Looking in the mirror while eating significantly increases your appetite

Looking in the mirror while eating significantly increases your appetite

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Eating in company improves appetite and makes food more tasty
Older people in particular often eat alone and suffer from anorexia. Researchers have now found that food eaten by humans is rated as better tasting when eating in company compared to people who eat alone. This phenomenon is also known as social relief of eating. The doctors also discovered that the same effect can be achieved in individuals if they put up a mirror while eating alone.

The scientists at Nagoya University in Japan found in their investigation that eating our meals alone with a mirror leads to an increased appetite and an improved taste experience. These effects are comparable to the consumption of food in society. The experts published a press release on the results of their study.

Eating with a mirror has interesting effects
It was already known that people eat more food and also classify it as more tasty when they eat in the company of other people. However, it is unclear what exactly leads to this effect. Nagoya University researchers found that the same effect occurs when individuals eat with a mirror.

What are the minimum requirements for social facilitation of eating?
We wanted to find out what is the minimum requirement for social relief of food, says author Ryuzaburo Nakata. Does it make a difference whether another person is actually present or is it sufficient if there is information that indicates the presence of other people? The experts found that people who eat alone classified their food as more tasty and consumed more of it when they could look at themselves in the mirror while eating. When subjects ate in front of a monitor that showed the image of a wall, these effects could not be determined, the scientists explain.

Results are particularly relevant for older people
The research team initially worked with a group of older adult volunteers. Approaches to improving the enjoyment of food are particularly relevant for older people. Other studies have already shown that many older people often eat alone. When the team repeated the experiment with young adult volunteers, they observed the same so-called social relief of eating when a mirror was present. This indicates that the observed effect is not limited to the elderly, the authors explain.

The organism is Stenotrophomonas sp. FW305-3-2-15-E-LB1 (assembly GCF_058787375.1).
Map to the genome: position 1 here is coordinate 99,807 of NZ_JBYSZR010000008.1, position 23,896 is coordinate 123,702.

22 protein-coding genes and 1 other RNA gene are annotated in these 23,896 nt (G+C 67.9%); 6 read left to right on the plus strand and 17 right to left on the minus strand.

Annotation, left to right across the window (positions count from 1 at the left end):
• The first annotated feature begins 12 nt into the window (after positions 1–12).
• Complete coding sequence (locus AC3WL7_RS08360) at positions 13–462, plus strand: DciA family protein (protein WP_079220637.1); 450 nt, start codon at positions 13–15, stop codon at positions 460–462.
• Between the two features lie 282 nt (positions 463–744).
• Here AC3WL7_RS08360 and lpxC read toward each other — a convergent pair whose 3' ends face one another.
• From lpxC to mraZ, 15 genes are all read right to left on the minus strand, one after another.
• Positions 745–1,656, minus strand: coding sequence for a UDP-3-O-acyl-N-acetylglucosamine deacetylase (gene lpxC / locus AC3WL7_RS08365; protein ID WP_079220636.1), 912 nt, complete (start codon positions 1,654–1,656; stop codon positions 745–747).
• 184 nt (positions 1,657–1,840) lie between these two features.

The effect is also triggered by looking at photos of the eating person
In another experiment, the scientists replaced the mirror with photos of the eating participants. They found that an increase in the appetite of the test subjects was also observed here. Surprisingly, a static image of a person seems to be enough to trigger the social relief effect of eating when consuming food, the scientists say.

Frequent eating alone is associated with depression and loss of appetite
Previous studies have shown that the consumption of food is associated with an increased quality of life, especially for older adults. In contrast, frequent eating alone is associated with depression and loss of appetite, says author Nobuyuki Kawai.

Eating with a mirror could improve the quality of life for many older people
Our results indicate a possible approach to improve the attraction of food and improve the quality of life, the researchers report. This applies in particular to older people who often eat alone. People with anorexia, for example whose partner has already died or whose families and acquaintances live far away, may be able to receive better help in the future. (as)

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